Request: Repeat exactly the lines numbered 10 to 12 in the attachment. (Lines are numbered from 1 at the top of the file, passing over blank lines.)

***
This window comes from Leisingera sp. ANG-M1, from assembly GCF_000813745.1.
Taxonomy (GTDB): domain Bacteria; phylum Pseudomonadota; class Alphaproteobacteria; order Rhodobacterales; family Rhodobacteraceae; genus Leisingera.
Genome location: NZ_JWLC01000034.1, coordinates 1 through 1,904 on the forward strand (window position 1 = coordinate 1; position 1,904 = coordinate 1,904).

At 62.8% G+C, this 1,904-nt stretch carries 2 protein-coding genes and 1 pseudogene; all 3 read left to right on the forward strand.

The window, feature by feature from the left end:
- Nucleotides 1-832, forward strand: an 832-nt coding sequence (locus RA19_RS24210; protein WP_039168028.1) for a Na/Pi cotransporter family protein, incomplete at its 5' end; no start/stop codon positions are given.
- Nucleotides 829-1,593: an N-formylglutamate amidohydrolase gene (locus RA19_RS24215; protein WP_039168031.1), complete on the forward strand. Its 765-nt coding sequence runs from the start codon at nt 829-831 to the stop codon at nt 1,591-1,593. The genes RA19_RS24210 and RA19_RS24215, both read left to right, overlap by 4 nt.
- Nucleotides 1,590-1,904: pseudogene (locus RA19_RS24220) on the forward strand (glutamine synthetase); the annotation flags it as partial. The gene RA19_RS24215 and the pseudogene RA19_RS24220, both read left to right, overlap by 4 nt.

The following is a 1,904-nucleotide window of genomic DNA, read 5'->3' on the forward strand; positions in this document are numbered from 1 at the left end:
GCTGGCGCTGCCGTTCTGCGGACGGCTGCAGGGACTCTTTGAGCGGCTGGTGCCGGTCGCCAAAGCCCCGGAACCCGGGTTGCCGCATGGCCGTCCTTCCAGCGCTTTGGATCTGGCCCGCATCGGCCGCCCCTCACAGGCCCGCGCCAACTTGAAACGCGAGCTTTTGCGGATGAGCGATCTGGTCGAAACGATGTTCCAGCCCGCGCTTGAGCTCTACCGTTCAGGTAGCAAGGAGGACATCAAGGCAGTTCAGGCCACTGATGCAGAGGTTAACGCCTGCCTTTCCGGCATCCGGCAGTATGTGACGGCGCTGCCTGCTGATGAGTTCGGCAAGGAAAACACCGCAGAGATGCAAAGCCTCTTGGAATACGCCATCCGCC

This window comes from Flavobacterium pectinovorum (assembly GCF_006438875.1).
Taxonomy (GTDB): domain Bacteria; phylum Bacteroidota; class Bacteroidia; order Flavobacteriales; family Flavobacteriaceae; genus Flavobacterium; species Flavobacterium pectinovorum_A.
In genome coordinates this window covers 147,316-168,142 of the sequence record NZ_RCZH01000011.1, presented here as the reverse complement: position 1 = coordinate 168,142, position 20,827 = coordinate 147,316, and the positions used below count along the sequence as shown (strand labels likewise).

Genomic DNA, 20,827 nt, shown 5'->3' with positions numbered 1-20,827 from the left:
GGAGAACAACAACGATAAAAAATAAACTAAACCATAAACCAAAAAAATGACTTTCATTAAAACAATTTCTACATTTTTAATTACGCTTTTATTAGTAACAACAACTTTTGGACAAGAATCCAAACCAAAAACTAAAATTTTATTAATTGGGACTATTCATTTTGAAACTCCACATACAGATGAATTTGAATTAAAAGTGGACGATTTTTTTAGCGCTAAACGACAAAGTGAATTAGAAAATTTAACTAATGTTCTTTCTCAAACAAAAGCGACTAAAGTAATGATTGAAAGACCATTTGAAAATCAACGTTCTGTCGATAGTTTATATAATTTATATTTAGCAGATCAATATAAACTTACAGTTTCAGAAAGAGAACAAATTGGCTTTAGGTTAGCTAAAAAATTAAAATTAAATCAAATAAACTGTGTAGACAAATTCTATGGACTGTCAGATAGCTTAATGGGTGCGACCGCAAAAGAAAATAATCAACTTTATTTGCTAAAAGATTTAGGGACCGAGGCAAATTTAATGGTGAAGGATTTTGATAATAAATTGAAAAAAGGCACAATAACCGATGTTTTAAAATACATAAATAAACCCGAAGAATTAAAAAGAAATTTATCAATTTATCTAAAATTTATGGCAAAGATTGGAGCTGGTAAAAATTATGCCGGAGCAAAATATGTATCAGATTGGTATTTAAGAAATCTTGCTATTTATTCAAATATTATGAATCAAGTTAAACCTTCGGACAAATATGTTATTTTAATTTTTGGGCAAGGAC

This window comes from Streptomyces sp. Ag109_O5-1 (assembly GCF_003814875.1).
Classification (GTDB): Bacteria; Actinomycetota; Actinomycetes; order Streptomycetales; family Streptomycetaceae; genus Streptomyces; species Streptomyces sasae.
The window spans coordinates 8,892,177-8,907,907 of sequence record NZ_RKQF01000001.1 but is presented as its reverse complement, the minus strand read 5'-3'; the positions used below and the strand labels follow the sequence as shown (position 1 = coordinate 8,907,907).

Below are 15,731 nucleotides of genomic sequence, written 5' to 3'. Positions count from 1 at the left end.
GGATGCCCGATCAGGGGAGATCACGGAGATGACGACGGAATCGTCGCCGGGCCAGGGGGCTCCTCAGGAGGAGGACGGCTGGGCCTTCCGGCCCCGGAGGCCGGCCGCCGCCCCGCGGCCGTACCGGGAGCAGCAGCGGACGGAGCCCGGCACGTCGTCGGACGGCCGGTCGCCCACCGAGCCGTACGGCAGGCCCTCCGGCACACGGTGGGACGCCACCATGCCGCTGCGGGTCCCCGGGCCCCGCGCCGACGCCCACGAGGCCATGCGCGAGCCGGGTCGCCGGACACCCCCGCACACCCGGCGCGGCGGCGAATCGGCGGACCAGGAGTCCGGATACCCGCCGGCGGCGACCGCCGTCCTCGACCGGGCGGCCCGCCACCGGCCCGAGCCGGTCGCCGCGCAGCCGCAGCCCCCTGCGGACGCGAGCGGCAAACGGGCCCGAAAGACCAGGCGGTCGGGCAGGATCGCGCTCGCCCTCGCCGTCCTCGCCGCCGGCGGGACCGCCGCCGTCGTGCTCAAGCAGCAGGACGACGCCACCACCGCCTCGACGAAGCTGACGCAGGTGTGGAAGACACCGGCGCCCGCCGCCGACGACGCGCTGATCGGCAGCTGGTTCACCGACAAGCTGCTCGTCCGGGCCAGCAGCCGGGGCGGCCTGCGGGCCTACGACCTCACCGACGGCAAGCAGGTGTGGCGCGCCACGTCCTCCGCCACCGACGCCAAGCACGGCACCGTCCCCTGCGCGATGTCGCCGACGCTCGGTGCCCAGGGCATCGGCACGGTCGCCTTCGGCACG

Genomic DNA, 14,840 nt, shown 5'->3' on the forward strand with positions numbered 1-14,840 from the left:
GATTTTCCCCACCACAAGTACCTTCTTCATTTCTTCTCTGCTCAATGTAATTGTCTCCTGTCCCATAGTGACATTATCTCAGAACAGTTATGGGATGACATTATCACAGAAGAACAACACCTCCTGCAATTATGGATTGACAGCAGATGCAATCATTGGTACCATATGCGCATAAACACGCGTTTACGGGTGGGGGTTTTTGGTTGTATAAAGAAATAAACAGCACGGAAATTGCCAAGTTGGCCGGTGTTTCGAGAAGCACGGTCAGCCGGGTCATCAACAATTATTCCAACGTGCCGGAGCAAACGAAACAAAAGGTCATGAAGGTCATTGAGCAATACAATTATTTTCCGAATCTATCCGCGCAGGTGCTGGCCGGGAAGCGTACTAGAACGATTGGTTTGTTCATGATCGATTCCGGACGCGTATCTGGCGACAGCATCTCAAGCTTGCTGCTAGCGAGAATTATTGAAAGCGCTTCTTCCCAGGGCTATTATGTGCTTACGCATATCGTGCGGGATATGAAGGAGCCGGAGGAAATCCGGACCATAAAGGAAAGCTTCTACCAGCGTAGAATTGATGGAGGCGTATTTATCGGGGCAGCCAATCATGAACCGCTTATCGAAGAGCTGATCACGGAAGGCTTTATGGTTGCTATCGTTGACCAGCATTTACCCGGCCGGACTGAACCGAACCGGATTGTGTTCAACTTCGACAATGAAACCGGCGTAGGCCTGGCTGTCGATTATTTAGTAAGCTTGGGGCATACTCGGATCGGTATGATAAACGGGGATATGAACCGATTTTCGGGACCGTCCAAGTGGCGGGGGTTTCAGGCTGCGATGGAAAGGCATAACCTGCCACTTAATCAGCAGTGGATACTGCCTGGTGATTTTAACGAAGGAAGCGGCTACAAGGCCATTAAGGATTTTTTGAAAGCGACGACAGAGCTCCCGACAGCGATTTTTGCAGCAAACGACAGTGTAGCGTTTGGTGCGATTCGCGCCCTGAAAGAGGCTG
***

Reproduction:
GCTGGCGCTGCCGTTCTGCGGACGGCTGCAGGGACTCTTTGAGCGGCTGGTGCCGGTCGCCAAAGCCCCGGAACCCGGGTTGCCGCATGGCCGTCCTTCCAGCGCTTTGGATCTGGCCCGCATCGGCCGCCCCTCACAGGCCCGCGCCAACTTGAAACGCGAGCTTTTGCGGATGAGCGATCTGGTCGAAACGATGTTCCAGCCCGCGCTTGAGCTCTACCGTTCAGGTAGCAAGGAGGACATCAAGGCAGTTCAGGCCACTGATGCAGAGGTTAACGCCTGCCTTTCCGGCATCCGGCAGTATGTGACGGCGCTGCCTGCTGATGAGTTCGGCAAGGAAAACACCGCAGAGATGCAAAGCCTCTTGGAATACGCCATCCGCC

This window comes from Flavobacterium pectinovorum (assembly GCF_006438875.1).
Taxonomy (GTDB): domain Bacteria; phylum Bacteroidota; class Bacteroidia; order Flavobacteriales; family Flavobacteriaceae; genus Flavobacterium; species Flavobacterium pectinovorum_A.